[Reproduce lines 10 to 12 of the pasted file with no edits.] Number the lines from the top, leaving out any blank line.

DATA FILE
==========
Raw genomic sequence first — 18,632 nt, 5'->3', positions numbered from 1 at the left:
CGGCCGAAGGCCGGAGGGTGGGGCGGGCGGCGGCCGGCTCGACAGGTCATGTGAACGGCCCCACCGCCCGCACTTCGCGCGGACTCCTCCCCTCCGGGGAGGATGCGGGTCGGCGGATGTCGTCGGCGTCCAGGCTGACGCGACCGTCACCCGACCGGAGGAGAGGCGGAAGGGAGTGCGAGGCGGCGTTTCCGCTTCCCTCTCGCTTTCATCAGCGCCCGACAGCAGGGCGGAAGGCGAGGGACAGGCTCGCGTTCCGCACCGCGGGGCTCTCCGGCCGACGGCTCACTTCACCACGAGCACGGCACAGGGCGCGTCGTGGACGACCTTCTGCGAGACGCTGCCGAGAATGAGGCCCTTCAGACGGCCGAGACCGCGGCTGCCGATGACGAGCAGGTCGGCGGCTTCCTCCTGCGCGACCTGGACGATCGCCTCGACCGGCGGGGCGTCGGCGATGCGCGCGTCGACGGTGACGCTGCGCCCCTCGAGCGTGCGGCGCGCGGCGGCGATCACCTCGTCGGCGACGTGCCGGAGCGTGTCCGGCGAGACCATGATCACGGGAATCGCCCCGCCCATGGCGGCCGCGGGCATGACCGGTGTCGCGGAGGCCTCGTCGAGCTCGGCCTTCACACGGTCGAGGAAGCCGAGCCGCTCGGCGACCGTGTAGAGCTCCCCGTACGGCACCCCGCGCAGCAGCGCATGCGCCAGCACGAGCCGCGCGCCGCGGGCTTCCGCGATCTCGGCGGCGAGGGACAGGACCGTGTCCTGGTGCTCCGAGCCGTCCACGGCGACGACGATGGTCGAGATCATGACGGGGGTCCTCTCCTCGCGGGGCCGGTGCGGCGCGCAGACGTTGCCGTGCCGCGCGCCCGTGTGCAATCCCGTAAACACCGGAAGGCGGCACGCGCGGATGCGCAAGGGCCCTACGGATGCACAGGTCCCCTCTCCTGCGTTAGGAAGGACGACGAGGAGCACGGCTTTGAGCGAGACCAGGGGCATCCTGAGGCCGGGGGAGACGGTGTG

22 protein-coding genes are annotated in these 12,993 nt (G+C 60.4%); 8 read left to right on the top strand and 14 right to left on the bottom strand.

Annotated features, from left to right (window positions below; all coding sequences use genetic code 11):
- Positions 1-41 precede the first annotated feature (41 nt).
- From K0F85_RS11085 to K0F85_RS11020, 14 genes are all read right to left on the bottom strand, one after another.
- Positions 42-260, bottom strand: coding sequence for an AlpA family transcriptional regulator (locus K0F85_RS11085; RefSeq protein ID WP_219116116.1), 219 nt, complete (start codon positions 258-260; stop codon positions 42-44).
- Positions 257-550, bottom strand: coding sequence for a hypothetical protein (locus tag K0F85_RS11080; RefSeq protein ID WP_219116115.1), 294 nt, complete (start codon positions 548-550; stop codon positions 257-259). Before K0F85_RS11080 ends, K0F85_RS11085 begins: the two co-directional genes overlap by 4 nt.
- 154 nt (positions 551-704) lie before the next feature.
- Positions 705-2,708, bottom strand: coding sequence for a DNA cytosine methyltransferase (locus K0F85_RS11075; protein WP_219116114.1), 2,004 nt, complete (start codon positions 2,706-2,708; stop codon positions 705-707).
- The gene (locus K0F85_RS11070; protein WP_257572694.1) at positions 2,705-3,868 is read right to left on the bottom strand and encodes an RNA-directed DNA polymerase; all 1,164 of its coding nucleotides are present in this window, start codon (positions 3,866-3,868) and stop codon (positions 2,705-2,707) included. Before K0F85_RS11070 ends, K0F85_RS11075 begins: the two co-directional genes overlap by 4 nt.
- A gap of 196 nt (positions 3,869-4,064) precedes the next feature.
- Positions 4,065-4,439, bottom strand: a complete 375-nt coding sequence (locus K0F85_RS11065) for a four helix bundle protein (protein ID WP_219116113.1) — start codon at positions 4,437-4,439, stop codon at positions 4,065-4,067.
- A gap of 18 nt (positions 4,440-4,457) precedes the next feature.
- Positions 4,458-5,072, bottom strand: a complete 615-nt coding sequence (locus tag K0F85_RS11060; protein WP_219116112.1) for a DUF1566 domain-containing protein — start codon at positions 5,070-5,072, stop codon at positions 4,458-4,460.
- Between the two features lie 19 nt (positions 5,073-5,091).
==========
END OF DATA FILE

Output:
- Positions 705-2,708, bottom strand: coding sequence for a DNA cytosine methyltransferase (locus K0F85_RS11075; protein WP_219116114.1), 2,004 nt, complete (start codon positions 2,706-2,708; stop codon positions 705-707).
- The gene (locus K0F85_RS11070; protein WP_257572694.1) at positions 2,705-3,868 is read right to left on the bottom strand and encodes an RNA-directed DNA polymerase; all 1,164 of its coding nucleotides are present in this window, start codon (positions 3,866-3,868) and stop codon (positions 2,705-2,707) included. Before K0F85_RS11070 ends, K0F85_RS11075 begins: the two co-directional genes overlap by 4 nt.
- A gap of 196 nt (positions 3,869-4,064) precedes the next feature.